An 8-page supplement to the November issue of Progress Magazine.
6 Places to Visit in Atlantic Canada
The Great George Hotel
Charlottetown, Prince Edward Island
Situated within 17 beautifully restored heritage buildings in the centre of Charlottetown, The Great George is a four-and-a-half star hotel with 54 rooms, suites, deluxe apartments and condos. In 1864, it was where some of the delegates stayed from Charlottetown Conference, the meeting that paved the way for Confederation. Today, it’s still honoring that storied past while providing all of the amenities contemporary business travellers want: wireless internet throughout, meeting spaces for up to 35 people, award-winning restaurants steps from the front door, and a variety of accommodation options to suit short- and long-term stays. thegreatgeorge.com
St. John’s, Newfoundland
George Street is only two blocks long, but it has more bars and pubs per square foot than any other street in North America. From noon to the wee hours of the morning, it’s closed to vehicles, making it the place to be for catching outdoor concerts, having pub crawls and keeping your finger on the pulse of St. John’s. In the winter, escape the North Atlantic chill inside Annexe, a tucked away restaurant and lounge with live music and local seafood, or Trapper John’s, a pub and museum that welcomes visitors to the province with traditional “screech-ins.” In the mood to groove? Head to Sundance, Club One or Dusk, found in the same building as The George Street Beer Market.
Halifax, Nova Scotia
The interconnected warehouse buildings that now house the cafes, shops, galleries and restaurants of the Historic Properties have been standing since the Napoleonic Wars. Sure, they’ve been given a fresh coat of paint and the full restoration treatment, but those original wood and stone shells are still intact, capturing a time in Halifax’s past when merchant and naval ships sailed alongside privateers. Make a day of the Historic Properties with an espresso and croissant at Two If By Sea to start, an afternoon of gallery hopping and cold beer at Hart & Thistle, fresh seafood at Salty’s, and live Maritime music at The Lower Deck to end the night. historicproperties.ca
Pump House Brewery
Moncton, New Brunswick
Since storming the Canadian beer scene in 1999, Pump House Brewery has gone on to win more than twenty awards at the Canadian Brewing Awards, including Canadian Brewery of the Year in 2005. Although it now has a brewing and bottling plant outside the city to handle an ever-increasing number of Pump House enthusiasts across the country, the original brewpub is still going strong. There you can sample classics like Blueberry Ale and Fire Chief Red Ale, as well as seasonal choices like Winter Warm Ale and Raspberry Wheat. Soak up those suds with beer-steamed mussels, thin crust pizza or anything else off the pub-inspired menu. pumphousebrewery.ca
Saint John City Market
Saint John, New Brunswick
Open Monday to Saturday all year long, the Saint John City Market is the hub for all things local in the Fundy City. With almost 40 merchants under one roof who range from butchers, bakers and fishmongers to jewellery-makers, artists and booksellers, it’s the best place to sample what the region has to offer. Nowhere else in the city can you find authentic Italian groceries, a Korean restaurant, an organic bakery, or wine and brandy from Winegarden Estate, the only distillery and winery in the Maritimes. And, of course, it’s where you can find fresh Bay of Fundy lobster (if you’re travelling, just ask the fishmonger to pack it for shipping). sjcitymarket.ca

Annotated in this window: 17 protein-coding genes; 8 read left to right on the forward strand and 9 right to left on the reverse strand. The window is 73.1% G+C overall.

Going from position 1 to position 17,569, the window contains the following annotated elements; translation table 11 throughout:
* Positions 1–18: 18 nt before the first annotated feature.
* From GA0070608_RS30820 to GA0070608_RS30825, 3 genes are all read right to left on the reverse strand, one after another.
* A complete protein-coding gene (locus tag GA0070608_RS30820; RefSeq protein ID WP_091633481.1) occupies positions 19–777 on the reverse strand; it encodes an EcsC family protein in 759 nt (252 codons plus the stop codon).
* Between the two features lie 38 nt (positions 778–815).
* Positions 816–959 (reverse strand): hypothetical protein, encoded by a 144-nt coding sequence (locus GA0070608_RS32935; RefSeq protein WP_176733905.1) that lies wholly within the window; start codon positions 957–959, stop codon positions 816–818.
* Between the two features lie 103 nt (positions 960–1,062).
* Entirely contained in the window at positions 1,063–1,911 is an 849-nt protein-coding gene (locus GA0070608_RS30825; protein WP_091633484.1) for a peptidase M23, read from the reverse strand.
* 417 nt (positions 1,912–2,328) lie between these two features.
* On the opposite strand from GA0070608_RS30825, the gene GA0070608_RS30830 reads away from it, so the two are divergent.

Fredericton, New Brunswick
Whatever the time of year, Fredericton’s Garrison District should have something—an outdoor concert, an art class, a sports hall of fame—to fix almost any cultural craving. From 1784 to 1869, British troops were garrisoned here to protect the capital from American invasion, and in the mid1960s it was designated one of Canada’s and New Brunswick’s Historic Places. Today, it pays tribute to that past with heritage walking tours, re-enactments and exhibits at the Fredericton Region Museum while celebrating the new with events like the Harvest Jazz & Blues Festival, contemporary art shops and live theatre.
The latest trends shaping airport design in Atlantic Canada
2012 was one of the busiest years for airports in Atlantic Canada. The St. John’s and Greater Moncton international airports, for example, welcomed 6% more passengers each than the previous year, and at the Halifax Stanfield International Airport, over 3.6 million people took flight—the most in the airport’s fifty-three-year history. It’s good news for the region’s airports and economy, but it also presents a challenge: How do you move more people through terminals designed for fewer passengers?
The answer, says Peter Spurway, Vice President of Corporate Communications & Airport Experience with the Halifax International Airport Authority (HIAA), doesn’t really differ from airport to airport. “Whether you have 3 million, 30 million or 90 million passengers, the processes are the same. We’re trying to make it easier for people to work their way through arrival, check-in, security and off to your flight.”
For most, that process begins in the parking lot, something the HIAA significantly improved in 2008 with the opening of a 2300-space parkade that’s attached to the terminal. 400 of those spaces are reserved for rental car companies, and the airport is currently thinking about selling designated spots for businesses. The St. John’s International Airport Authority (SJIAA) will also give their parking a boost. Their 10-year capital plan includes a new, 305-space long-term parking lot and a new 219-space rental car lot.
Airports here are also making the movement from front door to gate go much smoother. Last year in Moncton, the airport authority introduced Nexus, a joint Canada-U.S. membership program that allows pre-approved travellers to bypass screening lines. The Halifax airport has Nexus, too, and will be upgrading their check-in area with more self-serve options and new baggage screening equipment as well. The changes “will virtually eliminate lineups,” says Spurway, “and significantly improve your chances of landing in a second U.S. destination with your bags waiting for you.”